Background: The quantitative analysis of muscle histomorphometry has been growing in importance in both research and clinical settings. Accurate and stringent assessment of myofibers' changes in size and number, and alterations in the proportion of oxidative (type I) and glycolytic (type II) fibers is essential for the appropriate study of aging and pathological muscle, as well as for diagnosis and follow-up of muscle diseases. Manual and semi-automated methods to assess muscle morphometry in sections are time-consuming, limited to a small field of analysis, and susceptible to bias, while most automated methods have been only tested in rodent muscle.
Methods: We developed a new macro script for Fiji-ImageJ to automatically assess human fiber morphometry in digital images of the entire muscle. We tested the functionality of our method in deltoid muscle biopsies from a heterogeneous population of subjects with histologically normal muscle (male, female, old, young, lean, obese) and patients with dermatomyositis, necrotizing autoimmune myopathy, and anti-synthetase syndrome myopathy.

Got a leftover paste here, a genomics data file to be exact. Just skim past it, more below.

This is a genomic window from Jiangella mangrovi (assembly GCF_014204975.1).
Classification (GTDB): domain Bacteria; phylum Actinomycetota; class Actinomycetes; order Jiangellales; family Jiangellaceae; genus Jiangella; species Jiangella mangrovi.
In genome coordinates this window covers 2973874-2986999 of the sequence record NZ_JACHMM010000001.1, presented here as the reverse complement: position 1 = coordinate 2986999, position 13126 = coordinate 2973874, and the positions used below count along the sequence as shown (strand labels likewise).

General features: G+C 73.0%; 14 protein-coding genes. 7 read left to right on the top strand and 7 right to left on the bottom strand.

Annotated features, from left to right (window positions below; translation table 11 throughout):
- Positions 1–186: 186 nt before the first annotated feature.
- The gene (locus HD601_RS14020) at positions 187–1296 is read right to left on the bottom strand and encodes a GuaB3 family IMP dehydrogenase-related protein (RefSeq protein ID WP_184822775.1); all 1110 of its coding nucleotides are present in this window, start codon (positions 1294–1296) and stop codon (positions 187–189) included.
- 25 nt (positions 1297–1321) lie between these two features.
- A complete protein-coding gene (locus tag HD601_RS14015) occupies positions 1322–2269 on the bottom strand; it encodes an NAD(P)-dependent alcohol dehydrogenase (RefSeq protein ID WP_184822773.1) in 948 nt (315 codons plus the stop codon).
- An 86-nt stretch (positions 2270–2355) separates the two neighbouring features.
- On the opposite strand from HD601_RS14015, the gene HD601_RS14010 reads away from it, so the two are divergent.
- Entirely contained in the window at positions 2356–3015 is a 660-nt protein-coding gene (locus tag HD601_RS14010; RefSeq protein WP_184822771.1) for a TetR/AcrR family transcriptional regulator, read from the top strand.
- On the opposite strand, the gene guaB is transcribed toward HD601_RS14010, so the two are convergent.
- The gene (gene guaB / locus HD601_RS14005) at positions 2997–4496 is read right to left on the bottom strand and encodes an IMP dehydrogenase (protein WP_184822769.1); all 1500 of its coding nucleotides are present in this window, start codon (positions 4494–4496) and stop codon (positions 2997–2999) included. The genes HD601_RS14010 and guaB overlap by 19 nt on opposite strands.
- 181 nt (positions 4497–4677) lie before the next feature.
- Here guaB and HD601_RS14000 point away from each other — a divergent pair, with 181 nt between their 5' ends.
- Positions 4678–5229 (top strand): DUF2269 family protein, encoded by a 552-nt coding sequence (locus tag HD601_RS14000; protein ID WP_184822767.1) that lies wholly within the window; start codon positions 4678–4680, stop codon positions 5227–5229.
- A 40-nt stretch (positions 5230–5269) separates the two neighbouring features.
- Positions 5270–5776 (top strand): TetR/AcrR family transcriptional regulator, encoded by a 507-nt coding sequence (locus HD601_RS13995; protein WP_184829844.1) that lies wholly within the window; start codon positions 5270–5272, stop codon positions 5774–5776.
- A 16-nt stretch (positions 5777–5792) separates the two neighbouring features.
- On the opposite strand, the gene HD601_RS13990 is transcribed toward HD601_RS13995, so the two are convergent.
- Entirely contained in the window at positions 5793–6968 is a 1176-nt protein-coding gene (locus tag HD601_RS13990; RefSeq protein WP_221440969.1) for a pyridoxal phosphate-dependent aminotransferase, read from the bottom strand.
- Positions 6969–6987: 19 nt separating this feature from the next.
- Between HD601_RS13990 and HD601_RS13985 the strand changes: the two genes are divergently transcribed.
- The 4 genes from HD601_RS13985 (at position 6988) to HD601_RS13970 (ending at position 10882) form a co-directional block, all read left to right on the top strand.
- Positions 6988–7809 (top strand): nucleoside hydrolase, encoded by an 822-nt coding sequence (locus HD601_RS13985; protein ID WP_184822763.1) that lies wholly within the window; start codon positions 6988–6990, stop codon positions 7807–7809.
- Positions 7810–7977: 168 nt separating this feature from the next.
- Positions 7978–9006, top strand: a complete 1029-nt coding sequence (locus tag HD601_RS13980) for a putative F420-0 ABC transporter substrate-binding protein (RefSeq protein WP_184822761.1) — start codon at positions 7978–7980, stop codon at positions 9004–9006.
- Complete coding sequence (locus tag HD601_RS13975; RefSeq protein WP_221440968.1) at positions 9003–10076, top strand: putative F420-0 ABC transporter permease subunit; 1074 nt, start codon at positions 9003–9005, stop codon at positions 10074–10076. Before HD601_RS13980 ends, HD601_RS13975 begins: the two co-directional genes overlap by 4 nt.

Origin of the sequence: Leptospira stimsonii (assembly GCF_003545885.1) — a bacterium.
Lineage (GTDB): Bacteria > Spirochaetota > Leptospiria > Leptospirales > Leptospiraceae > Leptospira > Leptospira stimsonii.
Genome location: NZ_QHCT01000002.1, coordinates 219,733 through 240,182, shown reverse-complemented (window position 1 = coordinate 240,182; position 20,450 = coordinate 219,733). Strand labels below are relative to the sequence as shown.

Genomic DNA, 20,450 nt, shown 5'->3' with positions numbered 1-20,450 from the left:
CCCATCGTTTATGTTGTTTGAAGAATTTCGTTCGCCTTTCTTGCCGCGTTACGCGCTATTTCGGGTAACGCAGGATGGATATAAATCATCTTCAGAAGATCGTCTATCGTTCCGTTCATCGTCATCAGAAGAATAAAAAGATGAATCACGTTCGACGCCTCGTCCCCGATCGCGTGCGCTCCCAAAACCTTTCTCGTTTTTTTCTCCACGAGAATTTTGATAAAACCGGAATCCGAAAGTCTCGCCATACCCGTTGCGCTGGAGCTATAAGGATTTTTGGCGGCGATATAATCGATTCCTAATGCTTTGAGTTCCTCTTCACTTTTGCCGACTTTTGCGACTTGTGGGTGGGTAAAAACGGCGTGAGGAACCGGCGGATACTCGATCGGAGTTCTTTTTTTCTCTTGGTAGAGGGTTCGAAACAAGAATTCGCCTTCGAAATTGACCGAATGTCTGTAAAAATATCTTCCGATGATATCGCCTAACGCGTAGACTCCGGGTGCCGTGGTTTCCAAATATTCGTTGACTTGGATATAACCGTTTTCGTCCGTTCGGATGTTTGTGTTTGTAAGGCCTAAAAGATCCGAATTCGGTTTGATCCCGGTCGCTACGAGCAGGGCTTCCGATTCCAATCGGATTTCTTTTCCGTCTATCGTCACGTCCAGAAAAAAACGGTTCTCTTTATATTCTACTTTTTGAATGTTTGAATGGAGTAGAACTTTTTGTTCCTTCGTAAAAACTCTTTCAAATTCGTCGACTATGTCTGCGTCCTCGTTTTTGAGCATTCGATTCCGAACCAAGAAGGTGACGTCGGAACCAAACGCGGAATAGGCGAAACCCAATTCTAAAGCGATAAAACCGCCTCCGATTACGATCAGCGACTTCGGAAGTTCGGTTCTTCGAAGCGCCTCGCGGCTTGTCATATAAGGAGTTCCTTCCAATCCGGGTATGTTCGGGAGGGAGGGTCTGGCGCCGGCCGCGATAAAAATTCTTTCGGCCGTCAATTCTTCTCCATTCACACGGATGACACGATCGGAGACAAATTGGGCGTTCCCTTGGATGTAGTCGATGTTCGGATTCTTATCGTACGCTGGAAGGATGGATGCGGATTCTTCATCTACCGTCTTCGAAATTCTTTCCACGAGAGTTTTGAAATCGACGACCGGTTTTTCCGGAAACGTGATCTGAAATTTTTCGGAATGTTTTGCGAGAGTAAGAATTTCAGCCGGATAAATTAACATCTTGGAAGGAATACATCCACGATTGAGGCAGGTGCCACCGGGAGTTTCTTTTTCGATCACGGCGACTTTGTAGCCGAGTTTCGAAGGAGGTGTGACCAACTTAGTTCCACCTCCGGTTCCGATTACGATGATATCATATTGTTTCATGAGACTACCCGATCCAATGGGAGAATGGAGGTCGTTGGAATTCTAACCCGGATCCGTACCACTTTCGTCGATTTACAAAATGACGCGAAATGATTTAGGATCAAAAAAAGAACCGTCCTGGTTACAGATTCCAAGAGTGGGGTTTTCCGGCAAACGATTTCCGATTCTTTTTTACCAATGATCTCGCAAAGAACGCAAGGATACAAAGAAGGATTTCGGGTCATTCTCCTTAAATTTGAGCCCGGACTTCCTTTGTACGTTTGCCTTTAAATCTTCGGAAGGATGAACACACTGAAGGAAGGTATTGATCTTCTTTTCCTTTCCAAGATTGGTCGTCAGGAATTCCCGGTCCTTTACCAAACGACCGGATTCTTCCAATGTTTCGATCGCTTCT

Results: Our macro is fully automated, requires no user intervention, and demonstrated improved fiber segmentation by running a series of image pre-processing steps before the analysis. Likewise, our tool showed high accuracy, as compared with manual methods, for identifying the total number of fibers (r = 0.97, p < 0.001), fiber I and fiber II proportion (r = 0.92, p < 0.001), and minor diameter (r = 0.86, p < 0.001) while conducting analysis in ~ 5 min/sample. The performance of the macro analysis was maintained in pectoral and deltoid samples from subjects of different age, gender, body weight, and muscle status. The output of the analyses includes excel files with the quantification of fibers' morphometry and color-coded maps based on the fiber's size, which proved to be an advantageous feature for the fast and easy visual identification of location-specific atrophy and a potential tool for medical diagnosis.
Conclusion: Our macro is reliable and suitable for the study of human skeletal muscle for research and for diagnosis in clinical settings providing reproducible and consistent analysis when the time is of the utmost importance.
Keywords: Automated image analysis; Biomedical imaging; Clinical diagnosis; Fiber type populations; Human muscle cross-sections; Muscle fiber quantification.